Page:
Of the few legislators who don't accept the subsidized insurance are three senators and 12 House members. Some are veterans, who get health insurance from the federal government, and others retained the employer-paid insurance they had when they were elected.

One of them is Rep. Larry Lee, a Democrat from Port St. Lucie and an insurance agent. Since he was elected three years ago, Lee has refrained from accepting the state health insurance and continues to pay for his employer-sponsored plan, vowing not to accept the state plan until the House votes to cover the uninsured.

"I have quietly protested receiving what the state will give me,'' he told his colleagues Friday, as he urged them to support the Senate bill.

"God has blessed me,'' said Lee, a former teacher. He said he sent his $2,000 legislative salary for June to a local free health care clinic this month in recognition of the need for better health care.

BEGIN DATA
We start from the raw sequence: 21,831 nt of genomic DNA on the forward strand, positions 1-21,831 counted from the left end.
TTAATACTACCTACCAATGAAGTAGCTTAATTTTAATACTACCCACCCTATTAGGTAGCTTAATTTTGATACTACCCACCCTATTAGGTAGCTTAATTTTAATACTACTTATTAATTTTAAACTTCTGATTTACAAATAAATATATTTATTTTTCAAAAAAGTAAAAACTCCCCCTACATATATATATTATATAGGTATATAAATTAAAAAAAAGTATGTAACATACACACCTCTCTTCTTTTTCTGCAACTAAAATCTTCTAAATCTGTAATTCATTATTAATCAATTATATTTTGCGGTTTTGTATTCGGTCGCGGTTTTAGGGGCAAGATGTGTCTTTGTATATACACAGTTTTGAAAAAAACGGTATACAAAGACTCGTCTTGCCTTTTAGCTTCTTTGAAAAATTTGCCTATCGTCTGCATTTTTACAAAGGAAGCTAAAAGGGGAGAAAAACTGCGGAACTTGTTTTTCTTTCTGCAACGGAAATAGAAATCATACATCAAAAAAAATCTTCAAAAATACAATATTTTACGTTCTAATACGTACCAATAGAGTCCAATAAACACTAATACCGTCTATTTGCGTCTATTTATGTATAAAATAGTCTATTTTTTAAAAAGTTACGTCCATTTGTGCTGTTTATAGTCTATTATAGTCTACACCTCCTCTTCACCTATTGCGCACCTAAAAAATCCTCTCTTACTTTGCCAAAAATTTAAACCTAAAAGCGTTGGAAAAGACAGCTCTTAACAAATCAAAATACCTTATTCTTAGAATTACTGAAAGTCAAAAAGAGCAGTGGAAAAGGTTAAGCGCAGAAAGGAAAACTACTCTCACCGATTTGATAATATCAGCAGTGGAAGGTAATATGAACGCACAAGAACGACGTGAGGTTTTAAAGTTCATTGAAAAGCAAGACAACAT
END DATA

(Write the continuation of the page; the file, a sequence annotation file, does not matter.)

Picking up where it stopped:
"When I saw how cheap it was, I said that's not right,'' he said. "I didn't feel good about taking the money knowing there are people out there who could use it."

Rep. Jose Oliva, R-Miami Lakes, an ardent opponent of using federal money to expand insurance coverage in Florida, also declined the subsidized insurance.

"I've never been a big fan of those types of systems and entitlements that are not accessible to everybody,'' Oliva said. "It allows me to rail against the things I rail against to keep the moral high ground."

The state health plan includes physician care, inpatient hospitalization, outpatient services and prescription drugs, and deductibles vary by plan.